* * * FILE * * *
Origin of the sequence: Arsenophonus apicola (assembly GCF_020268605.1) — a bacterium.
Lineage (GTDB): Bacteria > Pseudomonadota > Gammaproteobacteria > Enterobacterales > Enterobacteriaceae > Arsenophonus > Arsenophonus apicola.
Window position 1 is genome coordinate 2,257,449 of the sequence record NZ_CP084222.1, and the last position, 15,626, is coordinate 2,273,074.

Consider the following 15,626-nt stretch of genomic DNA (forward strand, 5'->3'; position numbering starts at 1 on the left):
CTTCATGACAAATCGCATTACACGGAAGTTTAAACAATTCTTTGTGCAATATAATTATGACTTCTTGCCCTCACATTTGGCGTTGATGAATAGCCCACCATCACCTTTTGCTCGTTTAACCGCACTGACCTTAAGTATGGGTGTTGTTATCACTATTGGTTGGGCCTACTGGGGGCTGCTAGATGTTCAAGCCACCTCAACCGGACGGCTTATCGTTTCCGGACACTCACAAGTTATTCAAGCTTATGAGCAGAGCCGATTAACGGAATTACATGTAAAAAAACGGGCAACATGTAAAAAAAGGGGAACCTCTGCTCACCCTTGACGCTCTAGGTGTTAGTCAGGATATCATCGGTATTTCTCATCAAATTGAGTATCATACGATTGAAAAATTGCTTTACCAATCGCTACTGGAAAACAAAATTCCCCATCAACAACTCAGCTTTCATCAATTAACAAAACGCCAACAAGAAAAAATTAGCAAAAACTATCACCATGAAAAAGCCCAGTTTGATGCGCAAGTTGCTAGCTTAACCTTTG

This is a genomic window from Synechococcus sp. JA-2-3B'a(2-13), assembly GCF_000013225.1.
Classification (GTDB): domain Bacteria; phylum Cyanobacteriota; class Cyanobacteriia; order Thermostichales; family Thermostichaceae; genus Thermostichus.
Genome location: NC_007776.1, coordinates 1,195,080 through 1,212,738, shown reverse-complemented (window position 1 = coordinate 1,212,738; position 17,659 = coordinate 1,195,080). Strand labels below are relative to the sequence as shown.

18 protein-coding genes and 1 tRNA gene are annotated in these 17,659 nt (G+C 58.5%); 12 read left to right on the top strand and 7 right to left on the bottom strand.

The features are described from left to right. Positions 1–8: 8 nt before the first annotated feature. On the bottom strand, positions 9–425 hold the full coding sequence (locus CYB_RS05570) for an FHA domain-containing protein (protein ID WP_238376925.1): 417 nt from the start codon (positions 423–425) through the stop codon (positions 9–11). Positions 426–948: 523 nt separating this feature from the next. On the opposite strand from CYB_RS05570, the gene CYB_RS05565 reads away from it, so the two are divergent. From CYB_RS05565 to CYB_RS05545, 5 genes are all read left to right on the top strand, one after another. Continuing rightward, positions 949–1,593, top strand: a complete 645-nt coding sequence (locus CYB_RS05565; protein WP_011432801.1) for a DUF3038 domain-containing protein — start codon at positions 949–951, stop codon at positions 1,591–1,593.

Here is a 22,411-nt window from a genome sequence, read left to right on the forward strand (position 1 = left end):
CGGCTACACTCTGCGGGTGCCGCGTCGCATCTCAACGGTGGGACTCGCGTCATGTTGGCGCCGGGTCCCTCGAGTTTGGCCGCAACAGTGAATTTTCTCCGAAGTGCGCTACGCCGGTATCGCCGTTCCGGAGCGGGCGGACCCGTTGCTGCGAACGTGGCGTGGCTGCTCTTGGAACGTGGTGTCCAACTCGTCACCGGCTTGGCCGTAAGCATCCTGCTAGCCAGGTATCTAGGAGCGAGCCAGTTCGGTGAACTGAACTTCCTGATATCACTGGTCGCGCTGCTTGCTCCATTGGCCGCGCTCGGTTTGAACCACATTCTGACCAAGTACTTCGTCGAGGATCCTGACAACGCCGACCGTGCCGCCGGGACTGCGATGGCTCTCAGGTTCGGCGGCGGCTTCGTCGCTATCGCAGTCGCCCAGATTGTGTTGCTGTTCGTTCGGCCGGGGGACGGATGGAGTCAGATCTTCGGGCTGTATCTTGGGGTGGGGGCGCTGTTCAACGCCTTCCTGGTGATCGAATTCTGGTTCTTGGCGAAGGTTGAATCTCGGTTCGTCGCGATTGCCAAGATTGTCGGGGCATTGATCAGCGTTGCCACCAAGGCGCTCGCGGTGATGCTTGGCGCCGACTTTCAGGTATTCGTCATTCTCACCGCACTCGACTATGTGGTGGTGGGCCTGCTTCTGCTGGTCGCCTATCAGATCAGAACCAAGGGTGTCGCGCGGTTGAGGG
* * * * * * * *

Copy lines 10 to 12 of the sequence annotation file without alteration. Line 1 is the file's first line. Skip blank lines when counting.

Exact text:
The features are described from left to right. Positions 1–8: 8 nt before the first annotated feature. On the bottom strand, positions 9–425 hold the full coding sequence (locus CYB_RS05570) for an FHA domain-containing protein (protein ID WP_238376925.1): 417 nt from the start codon (positions 423–425) through the stop codon (positions 9–11). Positions 426–948: 523 nt separating this feature from the next. On the opposite strand from CYB_RS05570, the gene CYB_RS05565 reads away from it, so the two are divergent. From CYB_RS05565 to CYB_RS05545, 5 genes are all read left to right on the top strand, one after another. Continuing rightward, positions 949–1,593, top strand: a complete 645-nt coding sequence (locus CYB_RS05565; protein WP_011432801.1) for a DUF3038 domain-containing protein — start codon at positions 949–951, stop codon at positions 1,591–1,593.

Here is a 22,411-nt window from a genome sequence, read left to right on the forward strand (position 1 = left end):
CGGCTACACTCTGCGGGTGCCGCGTCGCATCTCAACGGTGGGACTCGCGTCATGTTGGCGCCGGGTCCCTCGAGTTTGGCCGCAACAGTGAATTTTCTCCGAAGTGCGCTACGCCGGTATCGCCGTTCCGGAGCGGGCGGACCCGTTGCTGCGAACGTGGCGTGGCTGCTCTTGGAACGTGGTGTCCAACTCGTCACCGGCTTGGCCGTAAGCATCCTGCTAGCCAGGTATCTAGGAGCGAGCCAGTTCGGTGAACTGAACTTCCTGATATCACTGGTCGCGCTGCTTGCTCCATTGGCCGCGCTCGGTTTGAACCACATTCTGACCAAGTACTTCGTCGAGGATCCTGACAACGCCGACCGTGCCGCCGGGACTGCGATGGCTCTCAGGTTCGGCGGCGGCTTCGTCGCTATCGCAGTCGCCCAGATTGTGTTGCTGTTCGTTCGGCCGGGGGACGGATGGAGTCAGATCTTCGGGCTGTATCTTGGGGTGGGGGCGCTGTTCAACGCCTTCCTGGTGATCGAATTCTGGTTCTTGGCGAAGGTTGAATCTCGGTTCGTCGCGATTGCCAAGATTGTCGGGGCATTGATCAGCGTTGCCACCAAGGCGCTCGCGGTGATGCTTGGCGCCGACTTTCAGGTATTCGTCATTCTCACCGCACTCGACTATGTGGTGGTGGGCCTGCTTCTGCTGGTCGCCTATCAGATCAGAACCAAGGGTGTCGCGCGGTTGAGGG